Capturing phosphate

Using iron-enhanced sand filtration for phosphate removal.
Julienne Isaacs
Monday, 11 June 2018
By Julienne Isaacs
 Site photo of iron-enhanced sand filter shortly after construction. Photos courtesy of John Gulliver.
Site photo of iron-enhanced sand filter shortly after construction. Photos courtesy of John Gulliver.
A new project by researchers at the University of Minnesota could eventually have implications for phosphorus removal from tile drainage systems on both sides of the border.
John Gulliver, a professor in the department of civil, environmental and geo-engineering and resident fellow of the Institute of the Environment at the University of Minnesota, was the lead on a four-year project that examined the efficacy of iron-enhanced sand filtration (IESF) in removing dissolved and particulate phosphorus from tile drained water.

Gulliver’s team installed the filter below drain tile for 18.4 acres of agricultural land (90 percent corn and soybean crops and 10 percent pasture) in Wright County, MN.

Filters like these are already used around Minnesota for urban drainage as a best management practice for storm water runoff, Gulliver says. This is the first time such a system has been tested for use on agricultural land.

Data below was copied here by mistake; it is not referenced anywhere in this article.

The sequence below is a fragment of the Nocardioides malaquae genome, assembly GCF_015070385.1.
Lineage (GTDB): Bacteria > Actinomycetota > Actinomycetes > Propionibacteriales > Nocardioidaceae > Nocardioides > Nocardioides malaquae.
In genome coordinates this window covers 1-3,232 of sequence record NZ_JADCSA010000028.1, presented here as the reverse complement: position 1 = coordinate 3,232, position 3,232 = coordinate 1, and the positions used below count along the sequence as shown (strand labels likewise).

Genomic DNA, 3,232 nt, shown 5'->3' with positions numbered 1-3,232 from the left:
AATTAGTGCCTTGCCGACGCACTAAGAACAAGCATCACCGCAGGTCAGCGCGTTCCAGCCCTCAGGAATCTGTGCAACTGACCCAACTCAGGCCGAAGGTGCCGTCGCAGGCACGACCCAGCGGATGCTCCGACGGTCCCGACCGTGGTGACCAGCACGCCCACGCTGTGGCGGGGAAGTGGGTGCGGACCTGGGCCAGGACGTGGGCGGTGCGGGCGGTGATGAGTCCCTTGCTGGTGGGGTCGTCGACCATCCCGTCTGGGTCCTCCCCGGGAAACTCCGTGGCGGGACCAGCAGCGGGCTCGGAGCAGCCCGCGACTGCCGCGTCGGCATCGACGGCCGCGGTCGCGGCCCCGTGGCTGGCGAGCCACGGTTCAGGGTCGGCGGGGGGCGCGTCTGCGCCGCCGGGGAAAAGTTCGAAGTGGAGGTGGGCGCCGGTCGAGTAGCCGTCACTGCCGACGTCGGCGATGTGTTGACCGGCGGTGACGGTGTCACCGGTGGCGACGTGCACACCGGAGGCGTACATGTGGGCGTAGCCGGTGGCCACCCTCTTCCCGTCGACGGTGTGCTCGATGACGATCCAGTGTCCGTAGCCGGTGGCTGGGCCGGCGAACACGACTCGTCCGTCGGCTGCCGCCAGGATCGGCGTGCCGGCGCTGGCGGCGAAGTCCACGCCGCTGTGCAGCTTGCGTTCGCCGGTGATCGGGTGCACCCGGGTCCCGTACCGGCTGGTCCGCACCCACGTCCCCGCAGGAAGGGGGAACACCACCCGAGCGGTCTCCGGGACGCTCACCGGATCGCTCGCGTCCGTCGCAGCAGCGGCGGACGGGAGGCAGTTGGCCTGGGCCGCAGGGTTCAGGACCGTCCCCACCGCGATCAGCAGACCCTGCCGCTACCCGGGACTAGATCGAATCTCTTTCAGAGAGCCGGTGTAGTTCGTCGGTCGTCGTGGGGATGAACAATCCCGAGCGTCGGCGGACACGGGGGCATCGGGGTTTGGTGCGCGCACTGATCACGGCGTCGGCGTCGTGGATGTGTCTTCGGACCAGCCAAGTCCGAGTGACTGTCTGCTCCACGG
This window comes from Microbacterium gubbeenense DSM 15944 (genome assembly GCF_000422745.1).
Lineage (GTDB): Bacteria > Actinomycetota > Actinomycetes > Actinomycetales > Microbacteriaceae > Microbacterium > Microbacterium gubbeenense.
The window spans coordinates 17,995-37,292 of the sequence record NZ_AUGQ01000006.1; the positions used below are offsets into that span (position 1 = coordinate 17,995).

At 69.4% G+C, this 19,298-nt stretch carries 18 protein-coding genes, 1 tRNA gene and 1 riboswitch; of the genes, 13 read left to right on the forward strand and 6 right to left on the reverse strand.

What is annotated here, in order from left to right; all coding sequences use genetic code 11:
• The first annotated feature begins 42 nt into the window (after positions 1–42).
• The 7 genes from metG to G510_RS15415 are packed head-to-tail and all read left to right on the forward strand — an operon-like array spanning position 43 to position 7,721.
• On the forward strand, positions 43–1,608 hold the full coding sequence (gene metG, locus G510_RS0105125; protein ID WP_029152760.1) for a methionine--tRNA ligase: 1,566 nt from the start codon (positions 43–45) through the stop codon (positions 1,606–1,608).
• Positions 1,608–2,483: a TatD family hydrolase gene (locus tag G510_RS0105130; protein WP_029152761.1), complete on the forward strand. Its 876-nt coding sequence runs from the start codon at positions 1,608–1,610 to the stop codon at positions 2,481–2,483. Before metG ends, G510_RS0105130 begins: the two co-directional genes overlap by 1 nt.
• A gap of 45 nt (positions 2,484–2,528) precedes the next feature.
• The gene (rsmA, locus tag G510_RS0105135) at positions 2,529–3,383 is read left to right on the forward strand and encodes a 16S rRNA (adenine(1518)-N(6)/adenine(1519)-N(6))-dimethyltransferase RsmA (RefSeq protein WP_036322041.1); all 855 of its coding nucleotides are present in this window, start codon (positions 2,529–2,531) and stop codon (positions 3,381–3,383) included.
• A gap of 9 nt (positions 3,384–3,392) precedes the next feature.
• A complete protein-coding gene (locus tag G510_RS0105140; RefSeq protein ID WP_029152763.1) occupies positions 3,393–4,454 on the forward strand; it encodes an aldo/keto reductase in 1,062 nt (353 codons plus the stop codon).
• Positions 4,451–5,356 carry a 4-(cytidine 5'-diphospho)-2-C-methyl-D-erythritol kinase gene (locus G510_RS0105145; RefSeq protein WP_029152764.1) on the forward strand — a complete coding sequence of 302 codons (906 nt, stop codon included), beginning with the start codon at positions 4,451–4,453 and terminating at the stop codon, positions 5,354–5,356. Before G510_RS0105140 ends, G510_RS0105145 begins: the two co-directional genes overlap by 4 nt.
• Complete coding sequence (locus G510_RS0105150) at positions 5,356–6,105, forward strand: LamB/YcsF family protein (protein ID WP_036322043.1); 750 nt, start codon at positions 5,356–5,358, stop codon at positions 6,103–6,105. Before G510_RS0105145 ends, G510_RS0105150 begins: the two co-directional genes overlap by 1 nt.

Phosphorus can be in two forms – particulate or soluble (dissolved). Methods typically used in storm water control are sedimentation, in wet or dry ponds, or filtration, in sand filters. But neither method captures soluble phosphorus (typically phosphate).

That’s where the iron comes in, explains Gulliver. When iron filings are added to sand filter media, the iron rusts and the negatively charged phosphate is attracted to the rusted iron’s positively charged ferric ions. “The phosphate binds to the filings,” he says.

The system has advantages over the use of constructed wetlands for phosphate removal, which adsorb phosphate for a limited time but not permanently, says Gulliver.

“After a while the plants start degrading and the wetland can release more phosphorus than comes into it. It can work for a while but then you have to dig it up and start over.”

What the IESF does is pull phosphate out of the water column – for good.

At year four of the project, the team saw a total of 66 percent phosphate removal from the site – an impressive achievement rivaling that of newly constructed wetlands.

IESF design and study findings
The study’s main objective was to evaluate how effectively the IESF could remove phosphate from tile drained water.

The IESF was designed so the filter media surface lay about 30 centimeters below the natural topography; drain tile water was intercepted to flow over the surface of the IESF, with berms installed around the edges to provide storage volume.

The media bed measured 6.1 meters wide by 15.2 meters long and 30 centimeters thick. Below that was a layer of pea gravel (15 centimeters thick) surrounding a PVC perforated pipe underdrain system to collect water after filtration.

After passing through the underdrain system water was discharged into a nearby ditch.